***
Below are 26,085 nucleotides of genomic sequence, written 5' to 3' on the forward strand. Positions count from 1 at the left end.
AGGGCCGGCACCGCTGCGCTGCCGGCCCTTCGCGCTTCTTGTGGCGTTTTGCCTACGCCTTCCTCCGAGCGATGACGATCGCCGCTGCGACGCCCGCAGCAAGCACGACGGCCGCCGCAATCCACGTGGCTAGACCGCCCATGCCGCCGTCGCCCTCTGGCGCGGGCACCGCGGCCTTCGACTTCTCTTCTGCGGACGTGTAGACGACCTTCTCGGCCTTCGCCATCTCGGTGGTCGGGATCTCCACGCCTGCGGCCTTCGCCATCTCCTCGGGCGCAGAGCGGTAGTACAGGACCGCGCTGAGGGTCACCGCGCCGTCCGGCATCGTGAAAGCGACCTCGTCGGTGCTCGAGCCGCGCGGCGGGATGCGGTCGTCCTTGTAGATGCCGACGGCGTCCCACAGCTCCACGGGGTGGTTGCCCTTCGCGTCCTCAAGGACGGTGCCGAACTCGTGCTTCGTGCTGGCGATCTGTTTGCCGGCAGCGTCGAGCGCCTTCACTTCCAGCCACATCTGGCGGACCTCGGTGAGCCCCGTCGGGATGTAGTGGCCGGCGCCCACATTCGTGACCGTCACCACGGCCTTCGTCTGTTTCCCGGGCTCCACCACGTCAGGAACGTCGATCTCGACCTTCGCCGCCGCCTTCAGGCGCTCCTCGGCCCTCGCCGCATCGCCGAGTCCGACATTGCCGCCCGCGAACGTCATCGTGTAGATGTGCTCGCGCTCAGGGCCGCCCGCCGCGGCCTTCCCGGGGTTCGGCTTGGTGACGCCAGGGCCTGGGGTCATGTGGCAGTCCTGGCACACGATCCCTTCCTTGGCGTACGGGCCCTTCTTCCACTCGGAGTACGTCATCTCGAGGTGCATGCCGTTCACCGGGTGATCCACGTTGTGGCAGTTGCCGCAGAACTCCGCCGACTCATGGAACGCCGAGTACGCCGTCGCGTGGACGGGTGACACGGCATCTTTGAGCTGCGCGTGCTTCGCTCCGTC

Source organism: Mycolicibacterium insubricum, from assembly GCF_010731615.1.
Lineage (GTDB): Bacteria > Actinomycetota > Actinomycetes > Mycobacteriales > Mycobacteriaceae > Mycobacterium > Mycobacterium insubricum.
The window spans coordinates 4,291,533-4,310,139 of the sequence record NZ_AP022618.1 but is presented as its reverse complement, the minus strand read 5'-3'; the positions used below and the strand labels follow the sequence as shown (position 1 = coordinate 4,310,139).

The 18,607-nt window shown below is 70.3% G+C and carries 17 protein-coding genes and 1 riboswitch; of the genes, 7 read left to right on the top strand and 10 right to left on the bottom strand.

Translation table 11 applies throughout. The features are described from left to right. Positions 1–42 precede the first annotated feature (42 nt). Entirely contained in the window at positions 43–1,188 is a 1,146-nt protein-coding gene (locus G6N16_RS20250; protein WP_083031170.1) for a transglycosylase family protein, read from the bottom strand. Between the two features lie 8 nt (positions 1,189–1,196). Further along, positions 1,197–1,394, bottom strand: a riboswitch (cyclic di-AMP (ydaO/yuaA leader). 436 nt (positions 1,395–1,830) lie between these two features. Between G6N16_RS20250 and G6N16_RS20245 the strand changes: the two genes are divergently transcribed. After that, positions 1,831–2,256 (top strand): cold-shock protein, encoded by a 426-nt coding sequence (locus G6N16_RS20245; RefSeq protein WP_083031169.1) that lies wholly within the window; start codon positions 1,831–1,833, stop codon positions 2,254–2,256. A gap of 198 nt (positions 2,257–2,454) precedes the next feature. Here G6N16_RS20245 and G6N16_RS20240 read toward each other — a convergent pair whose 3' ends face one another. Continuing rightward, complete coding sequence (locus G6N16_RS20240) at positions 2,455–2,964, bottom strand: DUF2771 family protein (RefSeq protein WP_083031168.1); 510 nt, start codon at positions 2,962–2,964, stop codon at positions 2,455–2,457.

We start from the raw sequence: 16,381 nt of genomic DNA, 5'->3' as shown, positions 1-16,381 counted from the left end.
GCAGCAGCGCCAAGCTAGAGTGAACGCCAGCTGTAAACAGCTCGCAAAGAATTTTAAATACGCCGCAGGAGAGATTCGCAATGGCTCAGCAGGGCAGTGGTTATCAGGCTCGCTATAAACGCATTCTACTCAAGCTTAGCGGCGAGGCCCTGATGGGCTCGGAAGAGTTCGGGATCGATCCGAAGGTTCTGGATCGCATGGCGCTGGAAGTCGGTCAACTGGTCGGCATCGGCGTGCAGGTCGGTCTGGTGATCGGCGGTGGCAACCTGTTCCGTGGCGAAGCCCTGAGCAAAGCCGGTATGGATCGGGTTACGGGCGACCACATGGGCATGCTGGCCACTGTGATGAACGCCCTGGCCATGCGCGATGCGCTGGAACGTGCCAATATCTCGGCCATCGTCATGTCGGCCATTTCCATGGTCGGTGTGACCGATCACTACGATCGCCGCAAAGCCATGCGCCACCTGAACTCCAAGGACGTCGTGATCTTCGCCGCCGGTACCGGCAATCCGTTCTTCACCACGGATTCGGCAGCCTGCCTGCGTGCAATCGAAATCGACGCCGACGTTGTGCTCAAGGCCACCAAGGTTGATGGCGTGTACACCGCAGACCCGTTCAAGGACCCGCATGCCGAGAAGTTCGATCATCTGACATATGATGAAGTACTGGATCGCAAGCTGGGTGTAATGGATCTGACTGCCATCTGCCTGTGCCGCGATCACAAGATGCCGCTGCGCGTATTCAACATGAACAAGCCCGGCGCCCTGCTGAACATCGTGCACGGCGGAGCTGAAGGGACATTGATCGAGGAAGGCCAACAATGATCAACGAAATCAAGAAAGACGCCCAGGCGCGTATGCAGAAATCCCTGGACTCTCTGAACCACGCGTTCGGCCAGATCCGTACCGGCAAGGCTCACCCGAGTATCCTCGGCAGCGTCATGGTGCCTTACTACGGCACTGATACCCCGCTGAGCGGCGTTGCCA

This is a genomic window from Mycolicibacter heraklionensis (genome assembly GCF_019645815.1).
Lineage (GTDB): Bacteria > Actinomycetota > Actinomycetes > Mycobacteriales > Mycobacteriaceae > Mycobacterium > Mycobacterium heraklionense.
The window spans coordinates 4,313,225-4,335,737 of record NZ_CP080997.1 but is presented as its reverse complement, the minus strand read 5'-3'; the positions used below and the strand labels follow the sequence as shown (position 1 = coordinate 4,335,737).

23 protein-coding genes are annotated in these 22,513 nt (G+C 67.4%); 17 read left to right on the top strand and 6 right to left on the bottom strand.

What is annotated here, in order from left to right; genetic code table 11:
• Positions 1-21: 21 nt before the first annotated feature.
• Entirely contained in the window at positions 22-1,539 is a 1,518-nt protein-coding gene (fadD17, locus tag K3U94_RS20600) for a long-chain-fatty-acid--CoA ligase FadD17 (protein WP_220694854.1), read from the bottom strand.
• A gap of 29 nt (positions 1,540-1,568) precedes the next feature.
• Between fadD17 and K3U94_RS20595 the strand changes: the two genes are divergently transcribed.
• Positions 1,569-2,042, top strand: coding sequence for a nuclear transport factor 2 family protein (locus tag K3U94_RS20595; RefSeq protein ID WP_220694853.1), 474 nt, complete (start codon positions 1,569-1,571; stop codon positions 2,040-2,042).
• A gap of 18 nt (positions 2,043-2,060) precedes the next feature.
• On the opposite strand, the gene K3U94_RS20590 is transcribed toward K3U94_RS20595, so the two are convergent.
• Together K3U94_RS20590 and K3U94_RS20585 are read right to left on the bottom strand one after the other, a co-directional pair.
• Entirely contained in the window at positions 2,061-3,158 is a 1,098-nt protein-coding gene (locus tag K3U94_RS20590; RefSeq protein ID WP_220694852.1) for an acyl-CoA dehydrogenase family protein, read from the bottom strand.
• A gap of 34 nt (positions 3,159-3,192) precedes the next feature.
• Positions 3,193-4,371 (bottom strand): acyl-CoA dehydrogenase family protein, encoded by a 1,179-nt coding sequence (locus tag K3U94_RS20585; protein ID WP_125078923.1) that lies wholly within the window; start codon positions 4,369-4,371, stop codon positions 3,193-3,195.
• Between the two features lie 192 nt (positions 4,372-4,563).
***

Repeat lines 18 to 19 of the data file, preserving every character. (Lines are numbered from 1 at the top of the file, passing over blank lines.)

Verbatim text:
• Between fadD17 and K3U94_RS20595 the strand changes: the two genes are divergently transcribed.
• Positions 1,569-2,042, top strand: coding sequence for a nuclear transport factor 2 family protein (locus tag K3U94_RS20595; RefSeq protein ID WP_220694853.1), 474 nt, complete (start codon positions 1,569-1,571; stop codon positions 2,040-2,042).